A variety of traditional and non-traditional investors are starting to capitalize on the stability of the Medicare Advantage program and expansion of the Medicare Advantage health plan market. These companies are leveraging sophisticated technological interfaces, data, and telemedicine to help improve the patient experience and to maximize the Triple Aim.
Why Medicare Advantage?
Medicare Advantage plans (“MA Plans”) are offered by private insurance companies subject to certain standards established by the Centers for Medicare & Medicaid Services. While the Medicare Advantage health plans are responsible for meeting specified levels of benefits and service standards and receive premium funding from the government, they have a high degree of autonomy on how they administer the plans to cover enrolled Medicare beneficiaries. Medicare Advantage funding is risk adjusted for the health status of the enrollee; as a result, effective MA Plans are highly dependent upon real-time data sharing.
Disfavored No More
Recent developments show that Medicare Advantage has more bipartisan support than the Affordable Care Act marketplace and is less susceptible to political intrigues. However, this was not always the case. Not too long ago, Medicare Advantage was considered a “privatization of Medicare,” and insurance companies were accused of making a profit off the Medicare program. In February 2013, federal officials announced a 2.2 percent cut to Medicare Advantage reimbursement. The political attacks on Medicare Advantage were not well received by the Medicare Advantage-enrolled seniors who vocally began to defend their beleaguered program. The patients began a campaign of communication to members of Congress, touting the benefits of engaged Medicare Advantage health care providers and health-related initiatives, such as fitness and nutrition counseling. This caught the skeptics between a rock and a hard place. Some members of Congress were torn because while they wanted to end the program, they could not do so because their senior constituents love it. After significant grassroots lobbying, coalition building, and industry efforts, the proposed 2.2 percent reduction was transformed into a minor increase by April 2013. This turnaround was primarily due to patient and provider advocacy with the campaign of communication resulting in letters from thousands of seniors to Congress, asking for protection of “their” Medicare Advantage program. Medicare Advantage went from a political pariah to a bipartisan tolerated program within a few years.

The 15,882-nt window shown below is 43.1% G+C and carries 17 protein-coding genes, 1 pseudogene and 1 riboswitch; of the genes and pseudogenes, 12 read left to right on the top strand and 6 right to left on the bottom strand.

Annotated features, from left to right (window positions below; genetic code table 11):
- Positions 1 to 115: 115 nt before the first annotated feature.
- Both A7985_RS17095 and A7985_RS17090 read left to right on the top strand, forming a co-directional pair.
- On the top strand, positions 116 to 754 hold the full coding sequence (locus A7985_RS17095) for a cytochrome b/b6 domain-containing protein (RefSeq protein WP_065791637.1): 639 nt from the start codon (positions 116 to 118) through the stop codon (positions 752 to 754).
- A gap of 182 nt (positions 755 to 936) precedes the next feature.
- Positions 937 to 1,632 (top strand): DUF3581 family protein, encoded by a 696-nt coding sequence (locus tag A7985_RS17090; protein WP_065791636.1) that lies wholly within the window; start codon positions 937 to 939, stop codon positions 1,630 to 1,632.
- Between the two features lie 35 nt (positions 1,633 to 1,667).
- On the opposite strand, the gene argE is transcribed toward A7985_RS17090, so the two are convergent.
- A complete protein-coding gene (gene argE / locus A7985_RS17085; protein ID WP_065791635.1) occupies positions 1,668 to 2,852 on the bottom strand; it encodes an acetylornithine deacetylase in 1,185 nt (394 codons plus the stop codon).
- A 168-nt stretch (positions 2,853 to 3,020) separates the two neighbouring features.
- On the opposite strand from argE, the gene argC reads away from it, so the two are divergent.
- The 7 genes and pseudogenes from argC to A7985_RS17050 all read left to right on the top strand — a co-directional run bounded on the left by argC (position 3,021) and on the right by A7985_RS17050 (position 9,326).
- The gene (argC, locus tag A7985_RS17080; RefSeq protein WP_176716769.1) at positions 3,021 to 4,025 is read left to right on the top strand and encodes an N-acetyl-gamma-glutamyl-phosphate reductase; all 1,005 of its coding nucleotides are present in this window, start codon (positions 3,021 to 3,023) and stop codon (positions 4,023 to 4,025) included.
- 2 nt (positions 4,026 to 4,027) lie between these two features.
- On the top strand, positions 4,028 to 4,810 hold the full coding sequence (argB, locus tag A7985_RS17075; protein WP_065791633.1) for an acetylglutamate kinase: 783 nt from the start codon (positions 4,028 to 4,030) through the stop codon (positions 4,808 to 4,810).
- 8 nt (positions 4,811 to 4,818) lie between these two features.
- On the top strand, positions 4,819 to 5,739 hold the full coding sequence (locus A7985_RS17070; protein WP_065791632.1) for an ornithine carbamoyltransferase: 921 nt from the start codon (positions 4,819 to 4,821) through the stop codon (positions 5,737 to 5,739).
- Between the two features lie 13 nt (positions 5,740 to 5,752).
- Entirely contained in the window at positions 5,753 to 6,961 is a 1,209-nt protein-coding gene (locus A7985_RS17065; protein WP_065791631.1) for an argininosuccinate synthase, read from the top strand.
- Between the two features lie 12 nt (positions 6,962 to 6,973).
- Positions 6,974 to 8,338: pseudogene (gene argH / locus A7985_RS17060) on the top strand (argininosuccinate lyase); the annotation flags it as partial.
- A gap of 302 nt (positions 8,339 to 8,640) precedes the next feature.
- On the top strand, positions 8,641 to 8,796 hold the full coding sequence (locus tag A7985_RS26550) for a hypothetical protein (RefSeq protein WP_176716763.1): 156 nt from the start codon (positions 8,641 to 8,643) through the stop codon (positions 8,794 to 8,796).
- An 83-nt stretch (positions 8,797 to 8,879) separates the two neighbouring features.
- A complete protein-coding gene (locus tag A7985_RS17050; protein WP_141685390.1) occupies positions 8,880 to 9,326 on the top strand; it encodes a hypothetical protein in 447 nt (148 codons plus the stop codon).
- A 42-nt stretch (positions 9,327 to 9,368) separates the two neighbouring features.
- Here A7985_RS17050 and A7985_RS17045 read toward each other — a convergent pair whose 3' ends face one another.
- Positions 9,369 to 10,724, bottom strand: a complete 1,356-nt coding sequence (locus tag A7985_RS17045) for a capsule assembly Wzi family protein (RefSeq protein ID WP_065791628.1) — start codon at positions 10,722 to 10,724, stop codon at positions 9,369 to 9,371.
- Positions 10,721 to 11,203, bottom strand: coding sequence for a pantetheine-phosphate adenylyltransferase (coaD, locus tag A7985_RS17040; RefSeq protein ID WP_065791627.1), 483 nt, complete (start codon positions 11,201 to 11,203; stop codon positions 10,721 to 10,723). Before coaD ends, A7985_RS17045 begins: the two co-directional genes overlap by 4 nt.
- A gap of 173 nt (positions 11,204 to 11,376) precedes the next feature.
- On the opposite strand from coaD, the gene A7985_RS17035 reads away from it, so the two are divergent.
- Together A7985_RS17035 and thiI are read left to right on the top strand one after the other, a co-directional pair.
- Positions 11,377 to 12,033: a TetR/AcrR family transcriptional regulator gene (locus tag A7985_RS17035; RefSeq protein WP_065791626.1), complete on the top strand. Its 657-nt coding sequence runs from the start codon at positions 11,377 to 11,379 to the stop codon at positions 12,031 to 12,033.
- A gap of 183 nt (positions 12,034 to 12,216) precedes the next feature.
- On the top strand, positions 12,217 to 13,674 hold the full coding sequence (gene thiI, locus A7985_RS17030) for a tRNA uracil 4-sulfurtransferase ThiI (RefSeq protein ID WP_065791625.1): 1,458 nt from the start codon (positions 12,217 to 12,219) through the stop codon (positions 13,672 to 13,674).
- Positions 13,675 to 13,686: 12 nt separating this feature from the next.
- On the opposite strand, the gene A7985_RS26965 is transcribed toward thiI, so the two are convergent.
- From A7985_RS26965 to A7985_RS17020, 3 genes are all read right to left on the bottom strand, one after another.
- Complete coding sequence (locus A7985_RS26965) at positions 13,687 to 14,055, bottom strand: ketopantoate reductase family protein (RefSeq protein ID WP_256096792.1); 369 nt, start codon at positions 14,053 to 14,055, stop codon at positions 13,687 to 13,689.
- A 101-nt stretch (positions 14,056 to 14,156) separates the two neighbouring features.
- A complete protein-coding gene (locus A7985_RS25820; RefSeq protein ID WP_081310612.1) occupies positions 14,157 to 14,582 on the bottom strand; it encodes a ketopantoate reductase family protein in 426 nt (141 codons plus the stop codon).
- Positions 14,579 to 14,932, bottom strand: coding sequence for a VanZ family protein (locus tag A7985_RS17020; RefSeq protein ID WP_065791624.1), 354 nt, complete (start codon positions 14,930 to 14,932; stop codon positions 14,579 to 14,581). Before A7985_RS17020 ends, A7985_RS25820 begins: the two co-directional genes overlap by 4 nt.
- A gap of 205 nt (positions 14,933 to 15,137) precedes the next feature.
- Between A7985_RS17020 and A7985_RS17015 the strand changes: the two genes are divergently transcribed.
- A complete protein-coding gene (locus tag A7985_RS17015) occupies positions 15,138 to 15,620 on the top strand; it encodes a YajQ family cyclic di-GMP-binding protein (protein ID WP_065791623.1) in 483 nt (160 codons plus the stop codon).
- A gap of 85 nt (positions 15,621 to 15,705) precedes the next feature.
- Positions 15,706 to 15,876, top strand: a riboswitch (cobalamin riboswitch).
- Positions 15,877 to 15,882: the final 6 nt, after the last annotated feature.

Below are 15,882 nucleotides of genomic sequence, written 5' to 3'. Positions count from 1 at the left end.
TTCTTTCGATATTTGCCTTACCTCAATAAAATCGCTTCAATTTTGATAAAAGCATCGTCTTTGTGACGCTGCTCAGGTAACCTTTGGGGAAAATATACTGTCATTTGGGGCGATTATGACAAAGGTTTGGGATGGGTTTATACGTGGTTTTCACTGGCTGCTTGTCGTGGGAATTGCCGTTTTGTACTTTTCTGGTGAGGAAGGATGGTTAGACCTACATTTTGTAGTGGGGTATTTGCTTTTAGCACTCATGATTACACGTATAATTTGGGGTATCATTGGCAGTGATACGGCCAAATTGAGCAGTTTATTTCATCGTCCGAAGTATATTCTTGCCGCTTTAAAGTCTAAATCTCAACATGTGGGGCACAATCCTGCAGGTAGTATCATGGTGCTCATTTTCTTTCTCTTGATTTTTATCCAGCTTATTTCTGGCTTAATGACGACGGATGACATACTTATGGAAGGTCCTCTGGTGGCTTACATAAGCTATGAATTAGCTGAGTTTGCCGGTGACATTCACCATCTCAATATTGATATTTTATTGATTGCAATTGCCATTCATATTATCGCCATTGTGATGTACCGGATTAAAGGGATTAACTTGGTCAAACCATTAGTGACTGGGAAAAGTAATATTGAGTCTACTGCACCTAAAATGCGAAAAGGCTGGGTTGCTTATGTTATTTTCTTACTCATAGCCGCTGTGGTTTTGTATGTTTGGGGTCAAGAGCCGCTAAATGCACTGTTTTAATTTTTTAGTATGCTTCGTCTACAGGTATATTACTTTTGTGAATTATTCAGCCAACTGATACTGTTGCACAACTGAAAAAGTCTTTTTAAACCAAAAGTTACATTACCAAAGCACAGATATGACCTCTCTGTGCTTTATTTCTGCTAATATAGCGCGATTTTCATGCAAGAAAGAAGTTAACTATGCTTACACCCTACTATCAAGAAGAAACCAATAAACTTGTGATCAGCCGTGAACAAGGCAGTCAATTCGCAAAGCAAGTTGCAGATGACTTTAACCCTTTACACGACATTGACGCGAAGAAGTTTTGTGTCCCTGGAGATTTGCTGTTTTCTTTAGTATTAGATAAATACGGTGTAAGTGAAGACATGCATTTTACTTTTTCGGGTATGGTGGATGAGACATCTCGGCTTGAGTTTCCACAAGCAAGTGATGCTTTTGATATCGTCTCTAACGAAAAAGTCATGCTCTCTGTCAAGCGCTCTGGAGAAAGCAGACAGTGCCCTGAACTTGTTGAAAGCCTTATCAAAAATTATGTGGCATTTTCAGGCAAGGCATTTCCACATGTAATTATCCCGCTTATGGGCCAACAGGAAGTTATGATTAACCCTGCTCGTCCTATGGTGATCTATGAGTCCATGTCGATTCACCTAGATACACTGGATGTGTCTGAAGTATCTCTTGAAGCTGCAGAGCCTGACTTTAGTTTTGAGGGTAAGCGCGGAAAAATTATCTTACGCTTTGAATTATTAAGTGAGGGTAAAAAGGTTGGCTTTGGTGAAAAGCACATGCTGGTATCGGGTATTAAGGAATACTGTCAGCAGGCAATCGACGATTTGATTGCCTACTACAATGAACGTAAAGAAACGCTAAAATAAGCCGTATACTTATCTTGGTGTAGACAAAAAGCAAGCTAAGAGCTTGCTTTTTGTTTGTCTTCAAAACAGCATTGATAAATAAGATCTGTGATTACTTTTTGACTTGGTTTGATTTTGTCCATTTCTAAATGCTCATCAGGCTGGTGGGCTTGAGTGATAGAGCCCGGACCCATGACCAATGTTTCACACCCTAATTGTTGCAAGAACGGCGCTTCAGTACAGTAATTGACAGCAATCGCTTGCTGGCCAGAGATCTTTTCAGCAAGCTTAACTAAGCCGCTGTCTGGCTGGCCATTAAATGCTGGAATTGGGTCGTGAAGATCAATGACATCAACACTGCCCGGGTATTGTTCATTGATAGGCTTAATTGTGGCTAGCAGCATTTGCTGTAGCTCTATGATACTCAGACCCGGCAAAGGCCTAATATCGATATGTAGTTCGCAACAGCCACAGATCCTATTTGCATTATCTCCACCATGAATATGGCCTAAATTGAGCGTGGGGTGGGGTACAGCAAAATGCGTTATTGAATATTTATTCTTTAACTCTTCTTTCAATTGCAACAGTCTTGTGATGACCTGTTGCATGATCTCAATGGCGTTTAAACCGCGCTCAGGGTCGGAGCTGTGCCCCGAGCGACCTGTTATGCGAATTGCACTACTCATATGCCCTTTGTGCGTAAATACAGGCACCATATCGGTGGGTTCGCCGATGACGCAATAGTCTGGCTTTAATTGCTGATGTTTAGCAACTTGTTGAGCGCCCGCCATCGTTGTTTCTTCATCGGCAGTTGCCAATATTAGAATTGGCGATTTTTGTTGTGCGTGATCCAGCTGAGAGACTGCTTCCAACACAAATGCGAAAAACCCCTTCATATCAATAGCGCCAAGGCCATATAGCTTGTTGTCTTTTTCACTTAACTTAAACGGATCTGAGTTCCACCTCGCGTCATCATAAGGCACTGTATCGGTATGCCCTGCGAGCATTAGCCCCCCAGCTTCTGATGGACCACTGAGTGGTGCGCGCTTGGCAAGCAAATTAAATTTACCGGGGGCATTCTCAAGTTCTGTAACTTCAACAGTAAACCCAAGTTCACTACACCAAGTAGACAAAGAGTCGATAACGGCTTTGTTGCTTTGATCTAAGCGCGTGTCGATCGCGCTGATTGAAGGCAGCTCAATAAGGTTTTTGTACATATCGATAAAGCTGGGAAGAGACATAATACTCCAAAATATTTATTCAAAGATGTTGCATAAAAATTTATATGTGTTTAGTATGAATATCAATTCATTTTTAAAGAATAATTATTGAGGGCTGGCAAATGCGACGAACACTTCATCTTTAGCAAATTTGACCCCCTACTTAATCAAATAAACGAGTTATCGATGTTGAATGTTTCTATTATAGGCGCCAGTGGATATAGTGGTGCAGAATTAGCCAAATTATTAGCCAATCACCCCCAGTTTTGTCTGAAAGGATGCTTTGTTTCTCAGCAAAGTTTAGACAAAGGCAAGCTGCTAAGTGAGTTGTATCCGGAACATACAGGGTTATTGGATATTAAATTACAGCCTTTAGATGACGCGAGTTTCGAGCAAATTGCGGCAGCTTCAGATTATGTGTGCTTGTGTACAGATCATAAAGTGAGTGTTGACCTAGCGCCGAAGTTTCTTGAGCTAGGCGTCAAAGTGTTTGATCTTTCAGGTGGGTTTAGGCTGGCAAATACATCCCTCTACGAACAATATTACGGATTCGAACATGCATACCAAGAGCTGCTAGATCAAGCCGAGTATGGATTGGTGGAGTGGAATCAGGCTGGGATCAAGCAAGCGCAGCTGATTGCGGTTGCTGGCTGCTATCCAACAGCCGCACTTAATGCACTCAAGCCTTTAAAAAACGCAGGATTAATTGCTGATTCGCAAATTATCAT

Medicare Advantage Is Here to Stay
Fast forward to 2018; Medicare Advantage is marketed as an innovative health care option that will provide more choices and lower premiums. The Trump administration is providing greater flexibility to companies offering benefits in MA Plans. Medicare Advantage is expanding beyond the retiree states of Florida, Arizona, and California with significant inroads in all 50 states. The growth has caught the eye of innovative health care investors, and market consolidation has produced larger plans with stronger infrastructure, including captive staff-model delivery systems. Medicare Advantage continues to grow with 33 percent of Medicare-eligible beneficiaries currently enrolled in MA Plans.
Significant opportunities exist for companies that already possess sophisticated data analytics and coordinated care systems. Notably, one such player, Clover Health, announced on August 27, 2018, that it will also be launching MA Plans in six new markets in 2019. Clover Health is a San Francisco-based startup that uses data analytics and artificial intelligence to deliver health care. Currently, Clover Health provides services for 30,000 seniors and others eligible for Medicare in parts of Georgia, New Jersey, Pennsylvania, and Texas. Only time will tell how successful startups, such as Clover Health, will be in the Medicare Advantage marketplace. However, this investment is one indicator that, despite the rhetoric around health care in America, Medicare Advantage is here to stay.
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